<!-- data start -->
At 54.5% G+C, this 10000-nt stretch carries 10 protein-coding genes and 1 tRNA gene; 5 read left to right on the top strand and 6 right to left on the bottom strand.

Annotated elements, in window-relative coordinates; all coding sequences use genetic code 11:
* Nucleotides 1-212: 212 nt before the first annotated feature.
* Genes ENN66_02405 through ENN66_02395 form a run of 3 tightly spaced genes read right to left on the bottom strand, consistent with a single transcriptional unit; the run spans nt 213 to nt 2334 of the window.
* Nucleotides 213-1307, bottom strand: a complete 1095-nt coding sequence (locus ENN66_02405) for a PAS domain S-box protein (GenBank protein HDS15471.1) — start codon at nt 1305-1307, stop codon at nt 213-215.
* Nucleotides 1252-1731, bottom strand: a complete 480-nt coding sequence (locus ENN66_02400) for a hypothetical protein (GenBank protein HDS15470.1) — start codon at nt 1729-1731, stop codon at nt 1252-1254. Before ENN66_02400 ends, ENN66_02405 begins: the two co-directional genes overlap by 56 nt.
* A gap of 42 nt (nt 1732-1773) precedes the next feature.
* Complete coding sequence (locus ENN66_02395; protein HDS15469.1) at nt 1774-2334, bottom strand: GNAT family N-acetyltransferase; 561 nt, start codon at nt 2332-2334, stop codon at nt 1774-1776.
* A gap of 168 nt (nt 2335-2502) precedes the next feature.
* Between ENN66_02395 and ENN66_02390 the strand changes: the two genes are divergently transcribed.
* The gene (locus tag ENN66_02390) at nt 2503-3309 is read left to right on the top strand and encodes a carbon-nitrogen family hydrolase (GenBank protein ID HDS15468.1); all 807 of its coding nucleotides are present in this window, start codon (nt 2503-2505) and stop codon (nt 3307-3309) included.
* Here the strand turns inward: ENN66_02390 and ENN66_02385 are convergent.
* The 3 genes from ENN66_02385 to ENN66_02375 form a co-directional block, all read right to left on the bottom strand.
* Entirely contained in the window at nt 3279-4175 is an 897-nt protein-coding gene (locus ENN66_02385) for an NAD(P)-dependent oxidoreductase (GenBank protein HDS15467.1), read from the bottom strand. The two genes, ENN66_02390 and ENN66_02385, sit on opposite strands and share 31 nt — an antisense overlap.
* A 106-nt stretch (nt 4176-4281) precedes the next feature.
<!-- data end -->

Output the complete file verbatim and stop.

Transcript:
At 54.5% G+C, this 10000-nt stretch carries 10 protein-coding genes and 1 tRNA gene; 5 read left to right on the top strand and 6 right to left on the bottom strand.

Annotated elements, in window-relative coordinates; all coding sequences use genetic code 11:
* Nucleotides 1-212: 212 nt before the first annotated feature.
* Genes ENN66_02405 through ENN66_02395 form a run of 3 tightly spaced genes read right to left on the bottom strand, consistent with a single transcriptional unit; the run spans nt 213 to nt 2334 of the window.
* Nucleotides 213-1307, bottom strand: a complete 1095-nt coding sequence (locus ENN66_02405) for a PAS domain S-box protein (GenBank protein HDS15471.1) — start codon at nt 1305-1307, stop codon at nt 213-215.
* Nucleotides 1252-1731, bottom strand: a complete 480-nt coding sequence (locus ENN66_02400) for a hypothetical protein (GenBank protein HDS15470.1) — start codon at nt 1729-1731, stop codon at nt 1252-1254. Before ENN66_02400 ends, ENN66_02405 begins: the two co-directional genes overlap by 56 nt.
* A gap of 42 nt (nt 1732-1773) precedes the next feature.
* Complete coding sequence (locus ENN66_02395; protein HDS15469.1) at nt 1774-2334, bottom strand: GNAT family N-acetyltransferase; 561 nt, start codon at nt 2332-2334, stop codon at nt 1774-1776.
* A gap of 168 nt (nt 2335-2502) precedes the next feature.
* Between ENN66_02395 and ENN66_02390 the strand changes: the two genes are divergently transcribed.
* The gene (locus tag ENN66_02390) at nt 2503-3309 is read left to right on the top strand and encodes a carbon-nitrogen family hydrolase (GenBank protein ID HDS15468.1); all 807 of its coding nucleotides are present in this window, start codon (nt 2503-2505) and stop codon (nt 3307-3309) included.
* Here the strand turns inward: ENN66_02390 and ENN66_02385 are convergent.
* The 3 genes from ENN66_02385 to ENN66_02375 form a co-directional block, all read right to left on the bottom strand.
* Entirely contained in the window at nt 3279-4175 is an 897-nt protein-coding gene (locus ENN66_02385) for an NAD(P)-dependent oxidoreductase (GenBank protein HDS15467.1), read from the bottom strand. The two genes, ENN66_02390 and ENN66_02385, sit on opposite strands and share 31 nt — an antisense overlap.
* A 106-nt stretch (nt 4176-4281) precedes the next feature.